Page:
Firstly, if you’ve never read Oryx and Crake by Margaret Atwood, do so immediately. However, side effects include: pondering what exactly makes someone human, wondering about the bioethics of genetic engineering, and bemoaning the two-sided coin of the beauty and sheer ugliness of this world.
If you’re up for that and constant overthinking for about three days on your morals (and enduring some very base language and situations — it is a dystopian society), pick it up.
This dystopian book (a trilogy actually, which I am currently making my way through and am loving so much that I bought it for my own personal collection) entertains the possibility of the extremes of genetic engineering for profit. Without giving too much away, the people in this book are loosely split into two categories: science types and wordsmiths. The goggle-wearing clans compete for the top-paying jobs at the large corporations that have more-or-less taken over the class structure. Meanwhile, the nose-in-book nerds are shuffled around depending on how competent they are at advertising for the scientific discoveries.
Since I do my best to balance on this see-saw, you can imagine how much I connected with this book.
What Atwood does phenomenally well is her manipulation of language. Two best friends (the scientific prodigy, Crake, and the mediocre master of words, Jimmy) are forced to live in this rapidly evolving world on both sides of this interesting divide. However, it isn’t necessarily what is said; rather it is how it is said.
Crake and Jimmy are both romantically involved by the end of the book (no spoilers here). What is fascinating is how Crake is reduced to nothing but the basic human drives: food, water, and sex. There is no description of emotion when he pursues his woman, if pursuit is even the right word. It is all very matter-of-fact and the reader (myself) is left wondering how this relationship is even at all fulfilling.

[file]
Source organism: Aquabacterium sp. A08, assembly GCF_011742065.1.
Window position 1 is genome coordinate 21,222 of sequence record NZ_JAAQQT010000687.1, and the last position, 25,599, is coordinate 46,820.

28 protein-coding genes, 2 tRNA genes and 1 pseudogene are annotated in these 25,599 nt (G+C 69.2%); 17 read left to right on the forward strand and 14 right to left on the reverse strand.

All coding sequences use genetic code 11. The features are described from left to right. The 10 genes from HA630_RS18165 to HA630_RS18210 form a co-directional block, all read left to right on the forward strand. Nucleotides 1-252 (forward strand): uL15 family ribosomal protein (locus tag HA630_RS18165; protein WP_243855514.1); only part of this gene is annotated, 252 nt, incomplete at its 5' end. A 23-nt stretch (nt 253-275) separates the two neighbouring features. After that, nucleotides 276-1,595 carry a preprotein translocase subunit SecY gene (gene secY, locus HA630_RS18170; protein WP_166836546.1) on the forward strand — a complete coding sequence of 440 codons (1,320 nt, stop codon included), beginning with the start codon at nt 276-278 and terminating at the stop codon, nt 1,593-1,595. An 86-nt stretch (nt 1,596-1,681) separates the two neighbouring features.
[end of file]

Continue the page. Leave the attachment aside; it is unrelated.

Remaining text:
But for Crake, it is! He is fulfilling a basic human drive. For all this knowledge and all his ability to cut and paste genes into a sequence, he is reducing himself to nothing to but needs. His brain is simply a machine that functions to keep him alive. What kind of life can that be?
Falling in love, although it resulted in altered body chemistry and was therefore real, was a hormonally induced delusional state, according to him [Crake]. In addition it was humiliating, because it put you at a disadvantage, it gave the love object too much power. As for sex per se, it lacked both challenge and novelty, and was on the whole a deeply imperfect solution to the problem of intergenerational genetic transfer
And Jimmy. The entire book is told from his perspective. Can you even imagine the torture of being in this black and white world that’s melting into a cacophany of grey and never being able to find the correct words to describe any of it? Even if you could, words are useless; there are nothing but sprinkles on a cake that has already been genetically modified to thrill your taste buds. What the point of sprinkles when they have no taste or color??
Stupid sprinkles. Stupid science.
When any civilization is dust and ashes,” he said, “art is all that’s left over. Images, words, music. Imaginative structures. Meaning—human meaning, that is—is defined by them. You have to admit that.”
Just as Crake is reduced to nothing but needs, Jimmy is described as being so much more than that. There’s a depth to his life that Crake simply cannot understand.
So here I am, reading this book. I understand both sides. I’m the zebra. Part of me is the white lab coat, data-oriented, goggle-wearing scientist. The other part of me is the tragically understanding pair of reading glasses, the dark writer who broods about what I’m trying to say, the dictionary-toting girl who knows the ultimate power of words.
This post started out about me wondering if my soul overpowers the three basic human drives and I came to the conclusion that I’m a zebra.